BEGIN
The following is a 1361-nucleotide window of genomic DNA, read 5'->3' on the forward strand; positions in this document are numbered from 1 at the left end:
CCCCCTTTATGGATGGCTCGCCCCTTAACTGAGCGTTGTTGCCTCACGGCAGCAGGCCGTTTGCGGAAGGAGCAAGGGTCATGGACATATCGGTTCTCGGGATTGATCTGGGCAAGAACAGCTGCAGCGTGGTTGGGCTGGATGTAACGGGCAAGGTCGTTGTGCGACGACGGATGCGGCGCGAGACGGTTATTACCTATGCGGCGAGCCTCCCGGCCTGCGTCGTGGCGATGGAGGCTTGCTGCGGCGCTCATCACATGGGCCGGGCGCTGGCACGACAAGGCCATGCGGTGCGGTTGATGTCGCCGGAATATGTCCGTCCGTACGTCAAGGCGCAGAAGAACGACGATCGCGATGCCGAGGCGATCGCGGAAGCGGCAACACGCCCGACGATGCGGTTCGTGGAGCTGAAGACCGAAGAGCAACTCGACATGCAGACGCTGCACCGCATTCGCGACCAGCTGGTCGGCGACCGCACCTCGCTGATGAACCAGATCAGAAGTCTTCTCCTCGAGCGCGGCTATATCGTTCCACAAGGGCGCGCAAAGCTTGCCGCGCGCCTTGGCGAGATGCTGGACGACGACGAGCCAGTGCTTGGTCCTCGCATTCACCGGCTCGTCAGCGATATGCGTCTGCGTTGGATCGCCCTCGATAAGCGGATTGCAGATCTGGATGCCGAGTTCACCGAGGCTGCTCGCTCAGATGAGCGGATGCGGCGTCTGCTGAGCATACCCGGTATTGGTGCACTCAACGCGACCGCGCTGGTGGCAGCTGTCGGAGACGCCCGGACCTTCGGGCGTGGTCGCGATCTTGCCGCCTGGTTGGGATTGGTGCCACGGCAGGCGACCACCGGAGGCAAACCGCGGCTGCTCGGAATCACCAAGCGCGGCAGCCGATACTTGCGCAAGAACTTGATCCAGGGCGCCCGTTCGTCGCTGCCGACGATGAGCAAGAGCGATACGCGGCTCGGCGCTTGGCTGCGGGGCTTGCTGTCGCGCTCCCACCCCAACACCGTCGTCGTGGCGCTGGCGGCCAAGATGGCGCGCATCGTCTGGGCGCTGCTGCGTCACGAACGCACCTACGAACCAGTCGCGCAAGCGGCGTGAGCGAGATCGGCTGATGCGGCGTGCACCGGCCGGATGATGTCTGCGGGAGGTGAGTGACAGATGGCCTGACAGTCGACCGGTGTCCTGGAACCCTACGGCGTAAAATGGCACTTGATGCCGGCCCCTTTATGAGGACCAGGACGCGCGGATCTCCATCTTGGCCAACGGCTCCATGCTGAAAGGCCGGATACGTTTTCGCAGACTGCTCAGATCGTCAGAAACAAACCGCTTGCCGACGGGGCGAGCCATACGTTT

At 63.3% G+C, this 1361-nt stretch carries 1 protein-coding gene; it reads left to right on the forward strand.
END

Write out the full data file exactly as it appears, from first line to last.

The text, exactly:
The following is a 1361-nucleotide window of genomic DNA, read 5'->3' on the forward strand; positions in this document are numbered from 1 at the left end:
CCCCCTTTATGGATGGCTCGCCCCTTAACTGAGCGTTGTTGCCTCACGGCAGCAGGCCGTTTGCGGAAGGAGCAAGGGTCATGGACATATCGGTTCTCGGGATTGATCTGGGCAAGAACAGCTGCAGCGTGGTTGGGCTGGATGTAACGGGCAAGGTCGTTGTGCGACGACGGATGCGGCGCGAGACGGTTATTACCTATGCGGCGAGCCTCCCGGCCTGCGTCGTGGCGATGGAGGCTTGCTGCGGCGCTCATCACATGGGCCGGGCGCTGGCACGACAAGGCCATGCGGTGCGGTTGATGTCGCCGGAATATGTCCGTCCGTACGTCAAGGCGCAGAAGAACGACGATCGCGATGCCGAGGCGATCGCGGAAGCGGCAACACGCCCGACGATGCGGTTCGTGGAGCTGAAGACCGAAGAGCAACTCGACATGCAGACGCTGCACCGCATTCGCGACCAGCTGGTCGGCGACCGCACCTCGCTGATGAACCAGATCAGAAGTCTTCTCCTCGAGCGCGGCTATATCGTTCCACAAGGGCGCGCAAAGCTTGCCGCGCGCCTTGGCGAGATGCTGGACGACGACGAGCCAGTGCTTGGTCCTCGCATTCACCGGCTCGTCAGCGATATGCGTCTGCGTTGGATCGCCCTCGATAAGCGGATTGCAGATCTGGATGCCGAGTTCACCGAGGCTGCTCGCTCAGATGAGCGGATGCGGCGTCTGCTGAGCATACCCGGTATTGGTGCACTCAACGCGACCGCGCTGGTGGCAGCTGTCGGAGACGCCCGGACCTTCGGGCGTGGTCGCGATCTTGCCGCCTGGTTGGGATTGGTGCCACGGCAGGCGACCACCGGAGGCAAACCGCGGCTGCTCGGAATCACCAAGCGCGGCAGCCGATACTTGCGCAAGAACTTGATCCAGGGCGCCCGTTCGTCGCTGCCGACGATGAGCAAGAGCGATACGCGGCTCGGCGCTTGGCTGCGGGGCTTGCTGTCGCGCTCCCACCCCAACACCGTCGTCGTGGCGCTGGCGGCCAAGATGGCGCGCATCGTCTGGGCGCTGCTGCGTCACGAACGCACCTACGAACCAGTCGCGCAAGCGGCGTGAGCGAGATCGGCTGATGCGGCGTGCACCGGCCGGATGATGTCTGCGGGAGGTGAGTGACAGATGGCCTGACAGTCGACCGGTGTCCTGGAACCCTACGGCGTAAAATGGCACTTGATGCCGGCCCCTTTATGAGGACCAGGACGCGCGGATCTCCATCTTGGCCAACGGCTCCATGCTGAAAGGCCGGATACGTTTTCGCAGACTGCTCAGATCGTCAGAAACAAACCGCTTGCCGACGGGGCGAGCCATACGTTT

At 63.3% G+C, this 1361-nt stretch carries 1 protein-coding gene; it reads left to right on the forward strand.